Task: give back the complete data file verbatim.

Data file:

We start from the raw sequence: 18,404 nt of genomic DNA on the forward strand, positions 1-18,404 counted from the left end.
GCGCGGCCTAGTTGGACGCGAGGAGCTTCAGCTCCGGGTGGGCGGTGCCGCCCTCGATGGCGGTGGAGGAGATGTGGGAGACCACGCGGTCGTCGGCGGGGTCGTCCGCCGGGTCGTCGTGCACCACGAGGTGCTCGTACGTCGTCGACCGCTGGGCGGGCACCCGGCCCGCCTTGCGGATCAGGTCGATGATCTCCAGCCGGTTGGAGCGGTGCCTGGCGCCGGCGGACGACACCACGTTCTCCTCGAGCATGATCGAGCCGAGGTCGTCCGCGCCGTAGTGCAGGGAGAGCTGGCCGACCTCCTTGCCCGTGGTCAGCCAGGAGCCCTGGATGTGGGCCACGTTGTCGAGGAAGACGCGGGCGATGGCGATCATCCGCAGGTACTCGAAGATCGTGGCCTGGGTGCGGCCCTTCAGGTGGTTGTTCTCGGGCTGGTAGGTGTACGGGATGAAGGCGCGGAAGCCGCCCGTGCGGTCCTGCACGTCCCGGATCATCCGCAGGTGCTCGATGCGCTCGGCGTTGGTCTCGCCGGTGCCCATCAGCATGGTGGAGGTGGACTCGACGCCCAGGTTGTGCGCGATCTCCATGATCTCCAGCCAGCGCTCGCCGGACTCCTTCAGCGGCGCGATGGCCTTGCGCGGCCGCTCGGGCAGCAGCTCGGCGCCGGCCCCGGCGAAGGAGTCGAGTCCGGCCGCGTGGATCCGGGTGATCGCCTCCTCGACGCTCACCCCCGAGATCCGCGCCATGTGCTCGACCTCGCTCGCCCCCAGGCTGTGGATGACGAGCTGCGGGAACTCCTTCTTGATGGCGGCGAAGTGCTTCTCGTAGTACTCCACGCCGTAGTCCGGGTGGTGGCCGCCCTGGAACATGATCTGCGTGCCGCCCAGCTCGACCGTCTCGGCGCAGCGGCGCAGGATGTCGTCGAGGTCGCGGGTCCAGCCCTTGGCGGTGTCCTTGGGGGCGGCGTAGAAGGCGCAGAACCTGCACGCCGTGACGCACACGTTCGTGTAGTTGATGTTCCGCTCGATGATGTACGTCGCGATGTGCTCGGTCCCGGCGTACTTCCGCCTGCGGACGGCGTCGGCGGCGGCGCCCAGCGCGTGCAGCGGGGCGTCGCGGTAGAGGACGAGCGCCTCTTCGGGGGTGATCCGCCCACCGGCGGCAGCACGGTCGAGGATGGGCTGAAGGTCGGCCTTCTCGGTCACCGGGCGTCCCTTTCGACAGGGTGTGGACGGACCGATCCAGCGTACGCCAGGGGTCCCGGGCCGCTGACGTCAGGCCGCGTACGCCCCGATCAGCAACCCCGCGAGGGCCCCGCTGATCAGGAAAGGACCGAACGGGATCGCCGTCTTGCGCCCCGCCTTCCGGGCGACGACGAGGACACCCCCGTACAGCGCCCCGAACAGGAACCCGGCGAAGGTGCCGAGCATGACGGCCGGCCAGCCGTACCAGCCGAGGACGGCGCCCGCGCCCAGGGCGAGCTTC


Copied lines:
We start from the raw sequence: 18,404 nt of genomic DNA on the forward strand, positions 1-18,404 counted from the left end.
GCGCGGCCTAGTTGGACGCGAGGAGCTTCAGCTCCGGGTGGGCGGTGCCGCCCTCGATGGCGGTGGAGGAGATGTGGGAGACCACGCGGTCGTCGGCGGGGTCGTCCGCCGGGTCGTCGTGCACCACGAGGTGCTCGTACGTCGTCGACCGCTGGGCGGGCACCCGGCCCGCCTTGCGGATCAGGTCGATGATCTCCAGCCGGTTGGAGCGGTGCCTGGCGCCGGCGGACGACACCACGTTCTCCTCGAGCATGATCGAGCCGAGGTCGTCCGCGCCGTAGTGCAGGGAGAGCTGGCCGACCTCCTTGCCCGTGGTCAGCCAGGAGCCCTGGATGTGGGCCACGTTGTCGAGGAAGACGCGGGCGATGGCGATCATCCGCAGGTACTCGAAGATCGTGGCCTGGGTGCGGCCCTTCAGGTGGTTGTTCTCGGGCTGGTAGGTGTACGGGATGAAGGCGCGGAAGCCGCCCGTGCGGTCCTGCACGTCCCGGATCATCCGCAGGTGCTCGATGCGCTCGGCGTTGGTCTCGCCGGTGCCCATCAGCATGGTGGAGGTGGACTCGACGCCCAGGTTGTGCGCGATCTCCATGATCTCCAGCCAGCGCTCGCCGGACTCCTTCAGCGGCGCGATGGCCTTGCGCGGCCGCTCGGGCAGCAGCTCGGCGCCGGCCCCGGCGAAGGAGTCGAGTCCGGCCGCGTGGATCCGGGTGATCGCCTCCTCGACGCTCACCCCCGAGATCCGCGCCATGTGCTCGACCTCGCTCGCCCCCAGGCTGTGGATGACGAGCTGCGGGAACTCCTTCTTGATGGCGGCGAAGTGCTTCTCGTAGTACTCCACGCCGTAGTCCGGGTGGTGGCCGCCCTGGAACATGATCTGCGTGCCGCCCAGCTCGACCGTCTCGGCGCAGCGGCGCAGGATGTCGTCGAGGTCGCGGGTCCAGCCCTTGGCGGTGTCCTTGGGGGCGGCGTAGAAGGCGCAGAACCTGCACGCCGTGACGCACACGTTCGTGTAGTTGATGTTCCGCTCGATGATGTACGTCGCGATGTGCTCGGTCCCGGCGTACTTCCGCCTGCGGACGGCGTCGGCGGCGGCGCCCAGCGCGTGCAGCGGGGCGTCGCGGTAGAGGACGAGCGCCTCTTCGGGGGTGATCCGCCCACCGGCGGCAGCACGGTCGAGGATGGGCTGAAGGTCGGCCTTCTCGGTCACCGGGCGTCCCTTTCGACAGGGTGTGGACGGACCGATCCAGCGTACGCCAGGGGTCCCGGGCCGCTGACGTCAGGCCGCGTACGCCCCGATCAGCAACCCCGCGAGGGCCCCGCTGATCAGGAAAGGACCGAACGGGATCGCCGTCTTGCGCCCCGCCTTCCGGGCGACGACGAGGACACCCCCGTACAGCGCCCCGAACAGGAACCCGGCGAAGGTGCCGAGCATGACGGCCGGCCAGCCGTACCAGCCGAGGACGGCGCCCGCGCCCAGGGCGAGCTTC